Workshop on Molecular Biology and Protein Purification
There is currently a high demand for fuels, medicines and other fine chemicals to meet the needs of the growing world population. Conventional production of these commodity chemicals is costly and also requires a considerable amount of effort to obtain yields enough to meet the global demand. For example, production of pharmaceuticals from plant sources requires the harvesting of several plant materials and using an expensive extraction process which in effect adds to the cost of production.
Using synthetic biology, some of these challenges can be overcome. With synthetic biology tools, DNA fragments (promoters, genes, terminators, etc) can be synthesised (or cloned), assembled into synthetic biological ‘circuits’ and overexpressed in a host cell (chassis). These DNA fragments can be standardised into pieces called BioBricks such that they contain an EcoRI+XbaI restriction sites upstream of the DNA fragment (BioBrick prefix) and an Spe+PstI restriction site downstream of the fragment (BioBrick suffix). This allows easy assembly of BioBricks using any of the BioBrick assembly protocols. With this concept, it will be possible to clone and overexpress non-native genes in a heterologous host such as E. coli or S. cerevisiae to obtain high amounts of the desired product following optimisation. Biological circuits engineered with synthetic biology tools can also be made to sense different input signals and produce an output. An application of this is the development of biosensors which can detect signals such as mercury in polluted water and produce a measurable desired output.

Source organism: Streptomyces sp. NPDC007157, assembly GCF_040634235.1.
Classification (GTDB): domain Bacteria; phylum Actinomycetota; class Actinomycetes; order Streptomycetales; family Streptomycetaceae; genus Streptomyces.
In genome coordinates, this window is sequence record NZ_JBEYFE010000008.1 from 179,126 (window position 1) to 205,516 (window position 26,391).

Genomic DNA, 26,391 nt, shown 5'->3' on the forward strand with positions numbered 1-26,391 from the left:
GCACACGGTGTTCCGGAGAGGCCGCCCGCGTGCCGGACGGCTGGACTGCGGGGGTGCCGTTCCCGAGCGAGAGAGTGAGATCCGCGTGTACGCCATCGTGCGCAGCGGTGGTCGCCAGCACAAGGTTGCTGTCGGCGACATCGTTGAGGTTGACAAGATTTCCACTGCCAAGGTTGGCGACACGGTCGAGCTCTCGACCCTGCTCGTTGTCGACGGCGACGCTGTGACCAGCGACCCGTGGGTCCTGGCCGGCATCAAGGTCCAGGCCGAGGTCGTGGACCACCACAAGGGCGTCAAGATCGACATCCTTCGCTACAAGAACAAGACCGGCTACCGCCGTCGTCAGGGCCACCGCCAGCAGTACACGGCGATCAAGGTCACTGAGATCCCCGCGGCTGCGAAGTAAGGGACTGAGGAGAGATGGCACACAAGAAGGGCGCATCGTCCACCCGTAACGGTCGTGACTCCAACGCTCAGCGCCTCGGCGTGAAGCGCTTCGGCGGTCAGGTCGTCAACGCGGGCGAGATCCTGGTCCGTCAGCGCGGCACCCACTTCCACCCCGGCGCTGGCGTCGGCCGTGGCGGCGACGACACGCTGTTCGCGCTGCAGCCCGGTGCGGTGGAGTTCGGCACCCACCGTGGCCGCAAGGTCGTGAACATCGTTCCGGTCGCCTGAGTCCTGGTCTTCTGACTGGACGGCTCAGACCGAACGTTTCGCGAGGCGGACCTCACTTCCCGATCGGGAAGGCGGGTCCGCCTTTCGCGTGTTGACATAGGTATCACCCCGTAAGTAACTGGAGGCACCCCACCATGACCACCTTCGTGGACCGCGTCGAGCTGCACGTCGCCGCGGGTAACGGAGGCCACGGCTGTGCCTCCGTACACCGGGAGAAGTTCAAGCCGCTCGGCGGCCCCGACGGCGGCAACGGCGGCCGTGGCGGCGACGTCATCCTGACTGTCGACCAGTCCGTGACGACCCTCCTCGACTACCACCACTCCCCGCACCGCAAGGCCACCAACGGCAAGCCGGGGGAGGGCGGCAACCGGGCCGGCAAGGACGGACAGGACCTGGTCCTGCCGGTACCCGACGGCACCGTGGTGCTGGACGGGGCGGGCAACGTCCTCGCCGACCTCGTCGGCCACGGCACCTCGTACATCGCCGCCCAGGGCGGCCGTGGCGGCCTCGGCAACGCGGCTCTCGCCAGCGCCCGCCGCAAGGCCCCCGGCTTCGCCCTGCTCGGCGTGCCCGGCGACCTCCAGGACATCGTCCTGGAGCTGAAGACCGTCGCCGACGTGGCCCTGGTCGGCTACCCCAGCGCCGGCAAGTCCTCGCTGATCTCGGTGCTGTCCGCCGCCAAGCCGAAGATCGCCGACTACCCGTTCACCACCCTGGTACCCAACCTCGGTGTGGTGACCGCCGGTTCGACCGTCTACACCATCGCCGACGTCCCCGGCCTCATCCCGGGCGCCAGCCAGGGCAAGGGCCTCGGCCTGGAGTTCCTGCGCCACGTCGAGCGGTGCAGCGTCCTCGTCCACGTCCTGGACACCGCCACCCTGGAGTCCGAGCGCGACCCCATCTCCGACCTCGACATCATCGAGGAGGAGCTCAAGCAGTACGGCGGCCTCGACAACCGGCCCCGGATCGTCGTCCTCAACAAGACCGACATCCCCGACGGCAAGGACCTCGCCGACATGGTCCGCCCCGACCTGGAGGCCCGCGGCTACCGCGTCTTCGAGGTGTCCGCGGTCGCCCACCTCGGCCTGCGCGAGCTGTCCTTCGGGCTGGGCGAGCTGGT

Topics to be covered in this workshop are
- PCR design and optimization
- Expression and purification of Taq and pfu DNA polymerases
- Cloning & protein engineering
- DNA fingerprinting & metagenomics
- Gel analysis with ImageJ
21st - 25th September, 2015
Short Course on Public Health Applications of Generic engineering
The course will cover theoretical principles and some modern practical techniques for public health applications of genetic engineering.
Details coming soon